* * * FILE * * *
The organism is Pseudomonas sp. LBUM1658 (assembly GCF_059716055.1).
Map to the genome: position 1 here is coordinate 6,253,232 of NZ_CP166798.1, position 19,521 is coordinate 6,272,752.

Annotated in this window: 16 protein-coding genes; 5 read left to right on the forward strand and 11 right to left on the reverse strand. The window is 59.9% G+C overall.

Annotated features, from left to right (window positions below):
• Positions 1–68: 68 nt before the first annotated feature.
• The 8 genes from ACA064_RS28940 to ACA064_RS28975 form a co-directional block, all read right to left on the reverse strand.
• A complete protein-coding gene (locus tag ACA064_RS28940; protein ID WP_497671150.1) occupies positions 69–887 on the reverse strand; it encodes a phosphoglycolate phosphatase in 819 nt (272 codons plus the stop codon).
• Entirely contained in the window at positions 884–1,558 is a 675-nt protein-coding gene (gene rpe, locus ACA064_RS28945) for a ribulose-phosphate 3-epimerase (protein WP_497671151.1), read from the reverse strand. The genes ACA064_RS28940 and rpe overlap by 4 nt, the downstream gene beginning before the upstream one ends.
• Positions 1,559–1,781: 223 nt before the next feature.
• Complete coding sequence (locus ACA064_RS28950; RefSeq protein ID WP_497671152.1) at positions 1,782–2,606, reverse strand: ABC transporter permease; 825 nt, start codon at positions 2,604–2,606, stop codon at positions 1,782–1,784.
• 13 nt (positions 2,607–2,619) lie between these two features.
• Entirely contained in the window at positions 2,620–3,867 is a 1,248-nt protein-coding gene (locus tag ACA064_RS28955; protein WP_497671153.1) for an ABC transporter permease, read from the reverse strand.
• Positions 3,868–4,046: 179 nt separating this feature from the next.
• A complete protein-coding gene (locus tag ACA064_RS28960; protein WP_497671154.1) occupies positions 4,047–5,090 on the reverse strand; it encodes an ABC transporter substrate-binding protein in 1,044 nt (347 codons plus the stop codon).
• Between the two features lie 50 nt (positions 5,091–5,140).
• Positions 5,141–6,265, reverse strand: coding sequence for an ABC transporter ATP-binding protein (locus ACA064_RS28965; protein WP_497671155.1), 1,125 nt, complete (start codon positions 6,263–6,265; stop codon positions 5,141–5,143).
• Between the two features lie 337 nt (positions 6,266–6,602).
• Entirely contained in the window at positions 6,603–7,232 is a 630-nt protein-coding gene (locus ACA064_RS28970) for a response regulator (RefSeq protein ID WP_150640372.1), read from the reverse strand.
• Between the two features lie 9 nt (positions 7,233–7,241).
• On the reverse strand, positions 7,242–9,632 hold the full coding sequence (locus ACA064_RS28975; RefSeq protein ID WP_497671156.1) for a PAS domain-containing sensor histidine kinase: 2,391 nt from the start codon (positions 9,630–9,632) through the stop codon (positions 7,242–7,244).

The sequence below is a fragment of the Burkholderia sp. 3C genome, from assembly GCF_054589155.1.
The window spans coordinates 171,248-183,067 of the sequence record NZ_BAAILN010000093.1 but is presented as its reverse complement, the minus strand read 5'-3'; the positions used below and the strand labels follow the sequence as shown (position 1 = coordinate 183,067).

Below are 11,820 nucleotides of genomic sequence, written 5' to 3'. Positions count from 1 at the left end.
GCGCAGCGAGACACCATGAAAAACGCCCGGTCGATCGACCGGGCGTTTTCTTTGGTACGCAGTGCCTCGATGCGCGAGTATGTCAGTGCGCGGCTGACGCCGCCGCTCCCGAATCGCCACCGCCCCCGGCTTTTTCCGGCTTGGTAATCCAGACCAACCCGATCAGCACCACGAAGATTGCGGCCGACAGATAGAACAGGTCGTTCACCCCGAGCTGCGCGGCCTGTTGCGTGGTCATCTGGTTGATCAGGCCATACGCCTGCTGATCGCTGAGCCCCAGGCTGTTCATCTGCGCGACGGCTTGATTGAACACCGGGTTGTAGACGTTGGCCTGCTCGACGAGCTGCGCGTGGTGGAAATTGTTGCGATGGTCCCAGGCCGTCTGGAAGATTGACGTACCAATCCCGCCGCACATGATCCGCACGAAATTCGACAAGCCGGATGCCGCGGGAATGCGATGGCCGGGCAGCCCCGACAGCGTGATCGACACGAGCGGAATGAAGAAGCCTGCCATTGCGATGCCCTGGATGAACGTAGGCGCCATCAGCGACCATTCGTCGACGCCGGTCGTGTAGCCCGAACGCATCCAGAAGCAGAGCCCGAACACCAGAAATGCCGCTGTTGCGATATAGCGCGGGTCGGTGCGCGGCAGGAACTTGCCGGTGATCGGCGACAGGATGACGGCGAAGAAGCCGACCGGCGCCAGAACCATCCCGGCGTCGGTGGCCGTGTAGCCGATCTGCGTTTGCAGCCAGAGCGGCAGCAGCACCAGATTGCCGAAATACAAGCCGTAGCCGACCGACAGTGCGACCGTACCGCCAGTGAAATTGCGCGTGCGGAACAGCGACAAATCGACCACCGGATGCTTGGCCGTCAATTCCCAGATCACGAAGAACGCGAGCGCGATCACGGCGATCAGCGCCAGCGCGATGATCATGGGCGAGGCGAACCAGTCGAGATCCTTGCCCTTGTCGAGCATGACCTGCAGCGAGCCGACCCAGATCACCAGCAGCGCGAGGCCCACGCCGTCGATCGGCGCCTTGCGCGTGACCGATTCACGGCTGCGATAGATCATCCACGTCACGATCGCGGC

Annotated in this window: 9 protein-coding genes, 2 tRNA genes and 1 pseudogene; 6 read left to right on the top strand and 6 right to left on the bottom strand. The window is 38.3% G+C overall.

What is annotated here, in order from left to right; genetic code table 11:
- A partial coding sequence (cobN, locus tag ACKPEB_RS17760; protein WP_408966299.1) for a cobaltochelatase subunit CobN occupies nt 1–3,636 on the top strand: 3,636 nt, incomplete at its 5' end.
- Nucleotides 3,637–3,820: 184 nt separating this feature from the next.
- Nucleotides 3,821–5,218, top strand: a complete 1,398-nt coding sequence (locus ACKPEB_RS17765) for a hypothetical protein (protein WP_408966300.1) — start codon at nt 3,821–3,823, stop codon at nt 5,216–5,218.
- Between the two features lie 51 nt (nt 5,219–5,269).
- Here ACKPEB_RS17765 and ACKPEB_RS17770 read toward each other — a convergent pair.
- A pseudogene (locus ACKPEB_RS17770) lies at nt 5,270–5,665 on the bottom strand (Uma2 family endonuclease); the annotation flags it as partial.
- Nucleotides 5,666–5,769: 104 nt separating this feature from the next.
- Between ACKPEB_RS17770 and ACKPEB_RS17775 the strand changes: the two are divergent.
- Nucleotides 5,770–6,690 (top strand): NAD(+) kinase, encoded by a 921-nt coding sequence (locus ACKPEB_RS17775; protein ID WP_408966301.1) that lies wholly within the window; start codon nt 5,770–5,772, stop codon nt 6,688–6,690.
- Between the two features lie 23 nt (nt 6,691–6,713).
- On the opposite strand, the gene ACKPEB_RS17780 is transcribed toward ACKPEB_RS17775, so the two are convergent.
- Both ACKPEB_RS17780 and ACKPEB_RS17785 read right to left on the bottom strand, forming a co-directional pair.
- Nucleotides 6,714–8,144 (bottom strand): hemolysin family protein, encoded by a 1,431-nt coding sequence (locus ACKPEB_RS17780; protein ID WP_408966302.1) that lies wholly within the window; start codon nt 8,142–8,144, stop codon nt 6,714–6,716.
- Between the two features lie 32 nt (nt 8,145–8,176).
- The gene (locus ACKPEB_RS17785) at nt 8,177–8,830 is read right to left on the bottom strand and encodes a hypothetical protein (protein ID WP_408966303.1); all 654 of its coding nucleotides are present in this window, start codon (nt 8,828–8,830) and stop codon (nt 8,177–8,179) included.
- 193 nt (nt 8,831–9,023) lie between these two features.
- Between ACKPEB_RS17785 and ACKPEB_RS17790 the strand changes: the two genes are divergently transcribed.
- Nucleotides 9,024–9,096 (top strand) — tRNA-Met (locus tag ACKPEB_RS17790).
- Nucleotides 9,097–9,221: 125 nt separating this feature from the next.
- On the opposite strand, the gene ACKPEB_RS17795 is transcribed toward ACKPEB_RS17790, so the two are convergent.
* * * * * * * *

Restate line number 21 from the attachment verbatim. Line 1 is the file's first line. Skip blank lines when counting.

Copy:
The sequence below is a fragment of the Burkholderia sp. 3C genome, from assembly GCF_054589155.1.